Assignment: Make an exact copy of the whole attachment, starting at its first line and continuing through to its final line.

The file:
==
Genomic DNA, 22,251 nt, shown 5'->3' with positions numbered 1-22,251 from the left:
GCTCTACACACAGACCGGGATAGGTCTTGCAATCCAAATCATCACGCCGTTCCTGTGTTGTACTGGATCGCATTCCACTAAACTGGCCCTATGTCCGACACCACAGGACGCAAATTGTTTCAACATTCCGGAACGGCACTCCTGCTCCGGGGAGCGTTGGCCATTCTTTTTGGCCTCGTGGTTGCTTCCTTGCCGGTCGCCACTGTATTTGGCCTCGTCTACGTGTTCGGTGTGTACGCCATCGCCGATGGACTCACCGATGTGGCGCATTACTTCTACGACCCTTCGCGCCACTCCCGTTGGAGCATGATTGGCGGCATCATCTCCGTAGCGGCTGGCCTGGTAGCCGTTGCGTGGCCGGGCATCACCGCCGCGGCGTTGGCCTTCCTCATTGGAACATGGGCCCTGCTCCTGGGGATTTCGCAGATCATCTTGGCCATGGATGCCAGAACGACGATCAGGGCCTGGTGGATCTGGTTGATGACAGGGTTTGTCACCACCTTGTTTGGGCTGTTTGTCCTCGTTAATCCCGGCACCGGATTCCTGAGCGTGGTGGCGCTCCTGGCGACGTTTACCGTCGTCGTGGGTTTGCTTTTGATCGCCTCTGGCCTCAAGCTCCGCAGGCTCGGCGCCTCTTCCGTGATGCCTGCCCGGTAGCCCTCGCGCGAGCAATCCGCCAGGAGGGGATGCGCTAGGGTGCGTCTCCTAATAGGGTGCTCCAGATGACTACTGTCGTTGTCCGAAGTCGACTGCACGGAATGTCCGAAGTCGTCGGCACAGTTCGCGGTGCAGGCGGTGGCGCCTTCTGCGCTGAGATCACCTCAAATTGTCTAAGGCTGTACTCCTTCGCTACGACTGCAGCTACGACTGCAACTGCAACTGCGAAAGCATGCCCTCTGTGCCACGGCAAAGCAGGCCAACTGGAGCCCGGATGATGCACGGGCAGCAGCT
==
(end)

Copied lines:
Genomic DNA, 22,251 nt, shown 5'->3' with positions numbered 1-22,251 from the left:
GCTCTACACACAGACCGGGATAGGTCTTGCAATCCAAATCATCACGCCGTTCCTGTGTTGTACTGGATCGCATTCCACTAAACTGGCCCTATGTCCGACACCACAGGACGCAAATTGTTTCAACATTCCGGAACGGCACTCCTGCTCCGGGGAGCGTTGGCCATTCTTTTTGGCCTCGTGGTTGCTTCCTTGCCGGTCGCCACTGTATTTGGCCTCGTCTACGTGTTCGGTGTGTACGCCATCGCCGATGGACTCACCGATGTGGCGCATTACTTCTACGACCCTTCGCGCCACTCCCGTTGGAGCATGATTGGCGGCATCATCTCCGTAGCGGCTGGCCTGGTAGCCGTTGCGTGGCCGGGCATCACCGCCGCGGCGTTGGCCTTCCTCATTGGAACATGGGCCCTGCTCCTGGGGATTTCGCAGATCATCTTGGCCATGGATGCCAGAACGACGATCAGGGCCTGGTGGATCTGGTTGATGACAGGGTTTGTCACCACCTTGTTTGGGCTGTTTGTCCTCGTTAATCCCGGCACCGGATTCCTGAGCGTGGTGGCGCTCCTGGCGACGTTTACCGTCGTCGTGGGTTTGCTTTTGATCGCCTCTGGCCTCAAGCTCCGCAGGCTCGGCGCCTCTTCCGTGATGCCTGCCCGGTAGCCCTCGCGCGAGCAATCCGCCAGGAGGGGATGCGCTAGGGTGCGTCTCCTAATAGGGTGCTCCAGATGACTACTGTCGTTGTCCGAAGTCGACTGCACGGAATGTCCGAAGTCGTCGGCACAGTTCGCGGTGCAGGCGGTGGCGCCTTCTGCGCTGAGATCACCTCAAATTGTCTAAGGCTGTACTCCTTCGCTACGACTGCAGCTACGACTGCAACTGCAACTGCGAAAGCATGCCCTCTGTGCCACGGCAAAGCAGGCCAACTGGAGCCCGGATGATGCACGGGCAGCAGCT